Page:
Tax Planning with the Tax Cuts and Jobs Act

You’ve filed your 2017 tax returns and you feel great. You understand how your tax bill is calculated and it is no longer a mystery. Now it is time to start taking some control and planning for future tax filings. Tax planning is your next step and this year you get to double your fun! The tax brackets have changed, which I know you know. But do you know how it affects you personally?

At this moment, I am going to keep it simple to cover the average millennial I know (that is, not a home owner). In the future I will cover some more complex tax situations, like my own. For most of you, the Tax Cuts and Jobs Act will lower the amount you have to pay in federal taxes and below I show that calculation. This is good news. You need to go on to plan what you’ll do with that savings. Planning is key in controlling your finances. For the millennial homeowners, depending on your location, you might not benefit so much from the new tax laws. But we’ll dive into that later as it involves more cumbersome comparisons.

Recap: Calculating your federal taxes in 2017

Let’s recall Single Sam from the federal tax article. Sam grossed $40,000 and he had no adjustments to his income. He claimed the standard deduction worth $6,350 and the personal exemption worth $4,050. We calculated his taxable income to be

40000

-6350

-4050

29600

$29,600 which placed him in the 15% tax bracket.

Which yields a tax liability of about $3,974.

How to calculate your 2018 tax bill

Now, it’s time to look at our current year and calculate what Sam should owe over the course of the year. Of course Sam could earn additional income or encounter an unfortunate time and earn less. But let’s assume that doesn’t happen and he doesn’t get any raise. Sam projects that he will still gross $40,000 and he hasn’t wised up and started contributing to any retirement fund. How much will Sam have to pay the federal government in 2018?

For Sam, the only changes that matter is that the standard deduction nearly doubles and the personal exemption is gone. Sam will claim a standard deduction worth $12,000 and that is all he needs to know to calculate his taxable income. And his tax bracket changes because they were all reorganized. Sam’s taxable income is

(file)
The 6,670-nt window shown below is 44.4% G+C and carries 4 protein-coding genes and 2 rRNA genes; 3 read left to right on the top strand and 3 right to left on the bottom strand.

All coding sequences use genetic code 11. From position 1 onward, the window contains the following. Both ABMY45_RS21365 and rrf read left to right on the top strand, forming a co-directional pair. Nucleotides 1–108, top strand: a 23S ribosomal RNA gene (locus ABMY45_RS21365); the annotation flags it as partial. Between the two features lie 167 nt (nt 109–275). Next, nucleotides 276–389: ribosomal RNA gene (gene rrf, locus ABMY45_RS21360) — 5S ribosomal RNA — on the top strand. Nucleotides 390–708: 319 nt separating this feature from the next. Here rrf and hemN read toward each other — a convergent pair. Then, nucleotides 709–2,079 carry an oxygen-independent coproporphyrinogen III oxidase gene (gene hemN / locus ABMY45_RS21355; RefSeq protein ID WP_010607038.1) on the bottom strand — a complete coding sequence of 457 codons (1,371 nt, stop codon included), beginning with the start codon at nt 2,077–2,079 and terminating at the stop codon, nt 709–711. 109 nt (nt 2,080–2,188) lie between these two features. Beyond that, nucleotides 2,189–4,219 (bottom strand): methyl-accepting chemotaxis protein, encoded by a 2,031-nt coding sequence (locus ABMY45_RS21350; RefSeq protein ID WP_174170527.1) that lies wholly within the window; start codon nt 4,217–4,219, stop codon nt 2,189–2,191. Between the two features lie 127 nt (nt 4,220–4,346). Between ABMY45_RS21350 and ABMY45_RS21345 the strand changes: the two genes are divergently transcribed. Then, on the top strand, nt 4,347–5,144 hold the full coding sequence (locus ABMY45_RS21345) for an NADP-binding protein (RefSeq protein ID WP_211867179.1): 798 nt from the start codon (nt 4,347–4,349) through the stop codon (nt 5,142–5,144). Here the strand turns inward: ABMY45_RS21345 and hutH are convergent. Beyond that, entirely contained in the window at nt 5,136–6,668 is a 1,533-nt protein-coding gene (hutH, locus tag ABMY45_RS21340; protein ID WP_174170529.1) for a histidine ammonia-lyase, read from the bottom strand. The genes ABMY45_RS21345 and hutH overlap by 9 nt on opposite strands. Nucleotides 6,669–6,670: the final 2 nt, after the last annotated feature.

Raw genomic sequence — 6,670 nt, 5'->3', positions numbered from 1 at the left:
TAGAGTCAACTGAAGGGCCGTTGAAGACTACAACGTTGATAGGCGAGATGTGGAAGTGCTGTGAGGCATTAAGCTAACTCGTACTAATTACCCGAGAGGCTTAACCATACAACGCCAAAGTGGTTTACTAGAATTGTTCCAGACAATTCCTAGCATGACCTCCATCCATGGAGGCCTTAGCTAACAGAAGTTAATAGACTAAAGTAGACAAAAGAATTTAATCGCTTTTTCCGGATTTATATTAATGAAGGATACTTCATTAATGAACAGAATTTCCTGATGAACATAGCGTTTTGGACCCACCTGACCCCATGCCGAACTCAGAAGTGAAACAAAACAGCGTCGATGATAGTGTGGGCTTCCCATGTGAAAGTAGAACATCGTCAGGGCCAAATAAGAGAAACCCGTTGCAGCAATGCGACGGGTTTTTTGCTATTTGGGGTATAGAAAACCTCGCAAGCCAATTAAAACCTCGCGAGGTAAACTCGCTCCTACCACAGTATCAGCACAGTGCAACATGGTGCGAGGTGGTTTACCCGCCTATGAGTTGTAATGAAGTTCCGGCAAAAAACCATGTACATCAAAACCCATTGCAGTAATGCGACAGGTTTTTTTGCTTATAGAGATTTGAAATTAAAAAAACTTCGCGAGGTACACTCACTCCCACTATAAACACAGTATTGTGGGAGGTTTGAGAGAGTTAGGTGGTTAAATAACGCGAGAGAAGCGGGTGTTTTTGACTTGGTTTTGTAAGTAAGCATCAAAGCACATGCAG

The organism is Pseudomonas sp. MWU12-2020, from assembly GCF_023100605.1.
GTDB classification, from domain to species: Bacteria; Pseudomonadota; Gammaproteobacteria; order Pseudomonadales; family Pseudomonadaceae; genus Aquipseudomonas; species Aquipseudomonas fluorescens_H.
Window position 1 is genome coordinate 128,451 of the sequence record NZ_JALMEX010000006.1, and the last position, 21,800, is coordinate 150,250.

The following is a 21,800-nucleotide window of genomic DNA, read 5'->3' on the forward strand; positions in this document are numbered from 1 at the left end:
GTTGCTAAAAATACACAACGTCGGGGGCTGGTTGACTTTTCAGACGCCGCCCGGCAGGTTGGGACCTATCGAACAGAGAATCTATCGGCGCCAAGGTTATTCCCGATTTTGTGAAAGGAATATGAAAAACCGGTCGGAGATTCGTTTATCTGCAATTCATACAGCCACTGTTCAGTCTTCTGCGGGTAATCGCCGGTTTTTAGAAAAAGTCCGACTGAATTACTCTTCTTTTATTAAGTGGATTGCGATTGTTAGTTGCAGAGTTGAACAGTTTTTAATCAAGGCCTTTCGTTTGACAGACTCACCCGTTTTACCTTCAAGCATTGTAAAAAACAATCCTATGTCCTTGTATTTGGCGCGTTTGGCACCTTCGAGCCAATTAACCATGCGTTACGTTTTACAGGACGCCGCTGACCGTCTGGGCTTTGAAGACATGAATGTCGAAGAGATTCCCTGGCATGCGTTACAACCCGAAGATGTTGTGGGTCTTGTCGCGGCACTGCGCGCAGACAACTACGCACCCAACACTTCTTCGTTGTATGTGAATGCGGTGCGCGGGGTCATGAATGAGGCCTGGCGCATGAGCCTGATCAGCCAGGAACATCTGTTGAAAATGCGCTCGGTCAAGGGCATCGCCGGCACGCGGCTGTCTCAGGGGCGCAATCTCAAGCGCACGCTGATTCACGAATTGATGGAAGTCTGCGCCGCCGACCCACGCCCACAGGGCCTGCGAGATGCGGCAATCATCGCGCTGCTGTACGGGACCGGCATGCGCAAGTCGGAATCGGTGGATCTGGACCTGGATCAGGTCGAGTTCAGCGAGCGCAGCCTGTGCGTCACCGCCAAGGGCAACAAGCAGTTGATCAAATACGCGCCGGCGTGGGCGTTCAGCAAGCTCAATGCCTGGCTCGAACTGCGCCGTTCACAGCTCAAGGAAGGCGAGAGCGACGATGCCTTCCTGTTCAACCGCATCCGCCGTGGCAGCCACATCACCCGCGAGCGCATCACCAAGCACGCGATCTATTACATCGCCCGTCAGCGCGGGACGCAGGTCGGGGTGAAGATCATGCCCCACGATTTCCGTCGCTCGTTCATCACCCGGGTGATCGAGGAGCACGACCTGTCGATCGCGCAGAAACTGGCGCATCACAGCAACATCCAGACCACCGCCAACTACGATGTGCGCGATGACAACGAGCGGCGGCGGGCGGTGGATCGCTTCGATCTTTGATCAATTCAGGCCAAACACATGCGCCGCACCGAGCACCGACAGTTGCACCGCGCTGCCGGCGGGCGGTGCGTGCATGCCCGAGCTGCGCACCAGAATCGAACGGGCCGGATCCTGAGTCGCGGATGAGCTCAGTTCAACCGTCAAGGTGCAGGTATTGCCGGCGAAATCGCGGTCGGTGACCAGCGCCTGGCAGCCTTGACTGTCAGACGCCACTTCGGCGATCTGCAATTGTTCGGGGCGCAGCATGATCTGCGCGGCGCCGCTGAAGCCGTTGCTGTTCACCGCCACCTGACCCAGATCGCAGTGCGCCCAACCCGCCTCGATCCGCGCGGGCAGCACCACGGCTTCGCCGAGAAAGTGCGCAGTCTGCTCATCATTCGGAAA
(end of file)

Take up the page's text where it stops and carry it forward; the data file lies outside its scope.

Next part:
40000

-12000

28000

$28,000 which is lower than it was last year by $1,600. We can already see that the change to no exemption but the higher standard deduction works in Sam’s favor. It lowers his taxable income. Because the tax brackets have changed, Sam gets an additional perk in his taxes. Since Sam’s taxable income is $28,000, he looks in the table and sees that he is in the second row.

Rate Taxable Income Tax owed
10% $0 to $9,525 10% of taxable income
12% $9,525 to $82,500 $952.50 plus 12% of the excess over $9,525
22% $38,700 to $157,500 $4,453.50 plus 22% of the excess over $82,500
32% $157,500 to  $200,000 $32,089.50 plus 32% of the excess over $157,500
35% $200,000 to $500,000 $45,689.50 plus 35% of the excess over $200,000
37% $500,000 + $150,689.50 plus 37% of the excess over $500,000

 

In the past, Sam was in the 15% tax bracket and now he is in the very near by 12% tax bracket. The calculation process stays the same. He will break his income into $9525 and the excess. Then he will calculate 12% on the excess and add it to $952.50

For 2018, Sam will owe $3170 in federal taxes. Compared to 2017, he owes $804 less. That’s $804 in Sam’s pockets instead of the federal government’s. If Sam gets paid biweekly, that’s just under $31 extra dollars per paycheck. Not bad. If Sam is smart with his money, he will take that extra $31 per check, or $62 per month and pay down debt or build up his savings somehow.

In the next article we are going to figure out how Sam can save even more money on taxes by planning for his future and taking advantage of the tax code.

 

 

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